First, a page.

Drinking to have fun and to get drunk: Motives as predictors of weekend drinking over and above usual drinking habits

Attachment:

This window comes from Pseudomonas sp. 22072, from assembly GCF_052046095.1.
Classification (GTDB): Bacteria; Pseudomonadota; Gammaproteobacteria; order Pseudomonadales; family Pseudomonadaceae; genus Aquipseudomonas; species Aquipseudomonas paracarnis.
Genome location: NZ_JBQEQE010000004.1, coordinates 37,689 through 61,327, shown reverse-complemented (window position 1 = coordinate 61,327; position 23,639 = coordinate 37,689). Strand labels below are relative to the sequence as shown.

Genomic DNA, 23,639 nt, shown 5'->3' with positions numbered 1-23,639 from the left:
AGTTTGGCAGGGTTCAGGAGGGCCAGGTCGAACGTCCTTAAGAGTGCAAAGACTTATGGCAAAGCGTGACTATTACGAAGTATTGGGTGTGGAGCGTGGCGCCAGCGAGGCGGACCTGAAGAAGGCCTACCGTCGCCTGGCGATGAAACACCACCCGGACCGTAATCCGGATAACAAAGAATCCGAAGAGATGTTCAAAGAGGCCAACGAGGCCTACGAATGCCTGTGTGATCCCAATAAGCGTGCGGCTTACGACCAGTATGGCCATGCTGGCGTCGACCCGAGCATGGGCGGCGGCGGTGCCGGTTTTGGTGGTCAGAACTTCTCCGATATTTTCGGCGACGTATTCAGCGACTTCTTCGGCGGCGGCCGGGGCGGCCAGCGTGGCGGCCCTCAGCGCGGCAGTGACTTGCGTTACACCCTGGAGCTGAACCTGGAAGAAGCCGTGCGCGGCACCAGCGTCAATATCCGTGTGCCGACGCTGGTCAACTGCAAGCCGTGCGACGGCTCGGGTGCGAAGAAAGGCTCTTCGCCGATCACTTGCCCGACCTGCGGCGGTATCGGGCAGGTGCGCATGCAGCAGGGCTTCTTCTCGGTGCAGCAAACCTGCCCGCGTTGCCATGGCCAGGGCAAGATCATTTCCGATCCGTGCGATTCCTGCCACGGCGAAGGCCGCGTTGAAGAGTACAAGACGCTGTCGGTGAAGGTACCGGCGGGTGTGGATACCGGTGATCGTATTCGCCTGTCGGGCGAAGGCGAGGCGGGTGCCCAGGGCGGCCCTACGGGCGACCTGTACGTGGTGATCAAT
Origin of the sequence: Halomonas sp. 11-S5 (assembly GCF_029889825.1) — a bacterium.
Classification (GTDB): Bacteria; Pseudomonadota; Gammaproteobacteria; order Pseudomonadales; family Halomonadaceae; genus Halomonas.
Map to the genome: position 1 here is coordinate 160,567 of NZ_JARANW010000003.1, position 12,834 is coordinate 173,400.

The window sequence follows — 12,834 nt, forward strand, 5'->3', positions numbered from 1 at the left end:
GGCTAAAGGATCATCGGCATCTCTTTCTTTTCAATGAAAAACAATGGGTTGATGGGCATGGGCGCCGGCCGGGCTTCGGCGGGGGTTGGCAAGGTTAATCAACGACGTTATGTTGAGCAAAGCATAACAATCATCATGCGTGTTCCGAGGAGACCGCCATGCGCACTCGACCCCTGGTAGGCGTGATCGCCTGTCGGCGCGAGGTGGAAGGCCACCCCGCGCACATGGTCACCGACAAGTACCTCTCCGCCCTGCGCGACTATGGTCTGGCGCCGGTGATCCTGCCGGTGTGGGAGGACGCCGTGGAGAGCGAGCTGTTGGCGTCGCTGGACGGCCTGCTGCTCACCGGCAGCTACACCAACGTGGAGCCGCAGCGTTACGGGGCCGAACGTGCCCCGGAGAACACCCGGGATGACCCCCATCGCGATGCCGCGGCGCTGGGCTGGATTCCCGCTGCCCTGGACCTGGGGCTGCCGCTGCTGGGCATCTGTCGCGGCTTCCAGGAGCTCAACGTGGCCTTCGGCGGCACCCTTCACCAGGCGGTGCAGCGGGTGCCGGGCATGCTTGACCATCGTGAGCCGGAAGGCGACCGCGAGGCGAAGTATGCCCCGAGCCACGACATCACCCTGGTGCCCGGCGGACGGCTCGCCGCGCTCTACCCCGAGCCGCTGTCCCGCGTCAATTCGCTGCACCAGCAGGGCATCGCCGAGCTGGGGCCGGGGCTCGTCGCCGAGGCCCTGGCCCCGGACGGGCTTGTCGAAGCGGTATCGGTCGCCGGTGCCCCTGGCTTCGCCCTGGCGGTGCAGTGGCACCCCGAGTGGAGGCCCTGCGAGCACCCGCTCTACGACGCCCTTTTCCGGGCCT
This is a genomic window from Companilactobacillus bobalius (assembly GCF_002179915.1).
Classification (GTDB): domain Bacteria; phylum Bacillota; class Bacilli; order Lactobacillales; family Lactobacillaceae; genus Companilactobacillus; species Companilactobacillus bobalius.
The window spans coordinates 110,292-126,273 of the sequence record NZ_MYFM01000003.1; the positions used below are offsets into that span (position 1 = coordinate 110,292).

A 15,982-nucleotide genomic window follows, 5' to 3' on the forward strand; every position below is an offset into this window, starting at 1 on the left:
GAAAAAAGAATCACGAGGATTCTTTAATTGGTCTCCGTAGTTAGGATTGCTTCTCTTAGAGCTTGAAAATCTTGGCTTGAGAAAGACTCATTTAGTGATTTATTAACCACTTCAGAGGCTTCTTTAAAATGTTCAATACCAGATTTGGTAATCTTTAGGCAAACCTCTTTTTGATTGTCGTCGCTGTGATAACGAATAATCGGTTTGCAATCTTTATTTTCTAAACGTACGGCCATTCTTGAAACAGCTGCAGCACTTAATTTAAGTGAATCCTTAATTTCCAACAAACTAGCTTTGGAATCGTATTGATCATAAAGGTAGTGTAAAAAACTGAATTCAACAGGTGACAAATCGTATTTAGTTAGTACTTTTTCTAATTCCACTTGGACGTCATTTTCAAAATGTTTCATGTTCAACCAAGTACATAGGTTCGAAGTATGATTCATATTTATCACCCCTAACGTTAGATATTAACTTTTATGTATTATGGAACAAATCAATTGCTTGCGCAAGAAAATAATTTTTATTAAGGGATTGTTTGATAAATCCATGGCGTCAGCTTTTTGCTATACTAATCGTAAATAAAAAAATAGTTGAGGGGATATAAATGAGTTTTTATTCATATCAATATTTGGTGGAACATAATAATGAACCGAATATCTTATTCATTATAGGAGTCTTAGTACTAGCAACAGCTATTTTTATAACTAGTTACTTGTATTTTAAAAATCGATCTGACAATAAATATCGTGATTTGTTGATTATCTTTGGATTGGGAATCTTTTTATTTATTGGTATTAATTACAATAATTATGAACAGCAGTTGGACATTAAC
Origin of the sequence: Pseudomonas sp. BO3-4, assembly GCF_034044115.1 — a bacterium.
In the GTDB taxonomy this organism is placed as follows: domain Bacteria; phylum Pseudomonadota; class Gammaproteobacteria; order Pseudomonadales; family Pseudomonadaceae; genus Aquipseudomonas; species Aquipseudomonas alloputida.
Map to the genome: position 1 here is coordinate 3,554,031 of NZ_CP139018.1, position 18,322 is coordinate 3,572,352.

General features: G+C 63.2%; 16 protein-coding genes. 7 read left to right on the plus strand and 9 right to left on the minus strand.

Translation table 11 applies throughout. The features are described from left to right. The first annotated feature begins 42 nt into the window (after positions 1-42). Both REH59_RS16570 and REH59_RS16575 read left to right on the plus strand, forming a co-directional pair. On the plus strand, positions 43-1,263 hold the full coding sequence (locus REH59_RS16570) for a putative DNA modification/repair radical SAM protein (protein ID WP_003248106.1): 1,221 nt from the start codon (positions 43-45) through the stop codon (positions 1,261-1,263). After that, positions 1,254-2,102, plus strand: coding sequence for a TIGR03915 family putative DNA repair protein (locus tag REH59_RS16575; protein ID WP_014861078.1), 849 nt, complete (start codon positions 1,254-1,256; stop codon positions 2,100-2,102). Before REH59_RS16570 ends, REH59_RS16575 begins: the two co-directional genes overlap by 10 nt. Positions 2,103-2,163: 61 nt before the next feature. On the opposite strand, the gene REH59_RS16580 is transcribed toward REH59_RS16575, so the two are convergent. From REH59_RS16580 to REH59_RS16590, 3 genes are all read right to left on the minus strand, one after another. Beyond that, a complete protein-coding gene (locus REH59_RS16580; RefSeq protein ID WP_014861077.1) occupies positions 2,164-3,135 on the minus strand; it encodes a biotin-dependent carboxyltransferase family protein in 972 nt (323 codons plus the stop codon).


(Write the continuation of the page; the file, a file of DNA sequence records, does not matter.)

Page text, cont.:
Most evidence on the motives-alcohol use link has come from cross-sectional research using retrospective assessments. It remains also to be demonstrated whether motives predict drinking in particular circumstances. In the present study, drinking motives assessed 2 weeks prior to a diary study were used to predict the number of drinks on weekend days as reported via short message service (SMS). Multilevel regression models were estimated based on 391 reports from 55 participants (mean age 22.7). The results revealed that enhancement motives but not gender, age, or social, coping, or conformity motives predicted weekend drinking over and above usual consumption. Consumption and motives together explained more than three-quarters of the inter-individual variance in weekend drinking. To conclude, this study points to a heavy episodic weekend drinking culture of young people who drink large quantities on Friday and Saturday nights apparently because they are seeking fun and excitement. Preventive measures should aim to counteract young people's drinking at peak times and in high-risk situations.